Online or Not: Four Actions for Quality Instruction of Elementary Students
“I learned how to support all of my students, no matter what format I’m asked to teach in — even those students I thought we could never serve outside school walls.”
As we prepare to enter the new school year, one thing is certain — education is not going to look the same. The uncertainty of these times offers us opportunities to create a better experience for each of our elementary students, especially those with special needs, such as students with special needs, English language learners and students who need Tier 2 or Tier 3 instructional supports.
Thanks in part to the work of SREB and its K-12 Education Recovery Task Force, we’ve identified four actions for districts and schools to ensure that all elementary students have equitable access to quality instruction wherever learning takes place.
one learning management system or platform
— such as Google Classroom, Seesaw or Clever — that connects
students and parents to teaching and learning resources. Teach
that platform to students and parents on the first day of
instruction and continue to use it whether learning occurs in
person, online or as a hybrid of the two. Support parents with
videos that walk them through how to navigate and use the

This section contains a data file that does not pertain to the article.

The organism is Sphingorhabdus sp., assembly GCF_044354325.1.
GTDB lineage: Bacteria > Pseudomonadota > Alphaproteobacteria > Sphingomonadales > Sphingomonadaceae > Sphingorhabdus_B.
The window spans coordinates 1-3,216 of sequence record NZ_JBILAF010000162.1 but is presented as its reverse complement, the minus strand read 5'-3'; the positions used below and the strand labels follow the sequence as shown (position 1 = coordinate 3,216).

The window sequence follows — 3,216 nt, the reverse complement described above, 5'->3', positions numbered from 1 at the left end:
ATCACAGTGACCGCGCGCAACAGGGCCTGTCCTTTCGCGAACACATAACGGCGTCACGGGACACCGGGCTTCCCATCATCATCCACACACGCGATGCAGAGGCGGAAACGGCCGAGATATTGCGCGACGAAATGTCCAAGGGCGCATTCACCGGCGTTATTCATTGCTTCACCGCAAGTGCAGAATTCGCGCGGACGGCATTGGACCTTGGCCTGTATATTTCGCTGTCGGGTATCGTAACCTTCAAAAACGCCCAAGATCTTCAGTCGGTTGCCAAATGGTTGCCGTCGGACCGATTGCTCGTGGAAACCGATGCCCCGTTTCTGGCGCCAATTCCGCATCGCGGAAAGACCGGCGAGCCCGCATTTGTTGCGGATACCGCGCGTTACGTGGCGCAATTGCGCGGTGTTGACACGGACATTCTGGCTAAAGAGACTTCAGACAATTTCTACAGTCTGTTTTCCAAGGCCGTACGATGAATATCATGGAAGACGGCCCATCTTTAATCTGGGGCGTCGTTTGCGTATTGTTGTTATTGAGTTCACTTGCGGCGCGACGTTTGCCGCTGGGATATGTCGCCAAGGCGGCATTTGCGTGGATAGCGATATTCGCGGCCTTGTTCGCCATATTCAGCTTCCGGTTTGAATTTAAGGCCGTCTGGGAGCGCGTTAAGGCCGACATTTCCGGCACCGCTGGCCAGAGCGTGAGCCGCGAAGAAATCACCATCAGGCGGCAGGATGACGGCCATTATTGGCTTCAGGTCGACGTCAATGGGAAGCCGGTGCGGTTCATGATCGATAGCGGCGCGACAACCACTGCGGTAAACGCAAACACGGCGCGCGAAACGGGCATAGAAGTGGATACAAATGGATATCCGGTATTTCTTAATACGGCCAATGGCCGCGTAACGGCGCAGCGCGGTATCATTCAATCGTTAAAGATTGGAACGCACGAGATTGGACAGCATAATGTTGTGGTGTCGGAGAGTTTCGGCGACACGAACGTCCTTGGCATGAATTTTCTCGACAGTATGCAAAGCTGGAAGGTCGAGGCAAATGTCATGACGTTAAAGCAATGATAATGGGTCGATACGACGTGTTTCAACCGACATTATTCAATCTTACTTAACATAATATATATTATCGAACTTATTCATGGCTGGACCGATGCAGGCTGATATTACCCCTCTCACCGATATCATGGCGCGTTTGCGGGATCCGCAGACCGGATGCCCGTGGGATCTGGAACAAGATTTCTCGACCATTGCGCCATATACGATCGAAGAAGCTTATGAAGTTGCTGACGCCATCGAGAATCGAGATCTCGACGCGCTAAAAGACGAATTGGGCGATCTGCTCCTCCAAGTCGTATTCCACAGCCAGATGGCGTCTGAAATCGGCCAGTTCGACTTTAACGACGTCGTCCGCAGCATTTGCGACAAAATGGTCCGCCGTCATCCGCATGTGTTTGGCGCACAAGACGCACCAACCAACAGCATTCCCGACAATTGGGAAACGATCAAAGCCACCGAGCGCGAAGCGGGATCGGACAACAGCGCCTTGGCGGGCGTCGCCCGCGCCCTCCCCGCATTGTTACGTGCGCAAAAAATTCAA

platform and support learning. Encourage parents to use online
systems and platforms to collaborate and communicate with their
child’s teachers, counselors, special service providers and
Focus on the essential content. Engage
students in assignments that use integrated, project-based
learning strategies that help them master literacy, math,
science and technology standards. Use in-person class time to
provide structured opportunities for student teams to
collaborate, engage in peer questioning and feedback, and solve
Be innovative in collecting evidence of
learning. Technology tools such as Classkick, FlipGrid
and Google Jamboard allow young students to show evidence of
their learning that play to their learning styles and
strengths. Students can make videos, explain answers through a
microphone, draw pictures or insert graphics with text.
Platforms such as Zoom and Google Meet allow teachers to engage
with students in whole groups, small groups or one-on-one for
- Help teachers collaborate and plan instruction. Teacher teams need training and time to plan for both synchronous (real-time) and asynchronous (anytime) instruction. Teachers can use synchronous learning time to focus on helping students develop language skills and to promote positive student-to-student and student-teacher interactions. Asynchronous learning allows teachers to deliver content through recorded lessons and gives students and parents greater flexibility; students have additional time to repeat, translate, process and respond to content. By balancing synchronous and asynchronous learning, teachers are better able to provide the extra supports that students need. Use tools that support students in special education programs and English language learners, such as immersive readers or Google Translate, as well as online and in-person tutoring options.
SREB is committed to helping teachers plan for quality instruction, regardless of the delivery format. Our new workshop, Engaging Students in a Blended Instructional World, will dive deeper into the “how” for each of these four actions. Contact us to learn how we can help.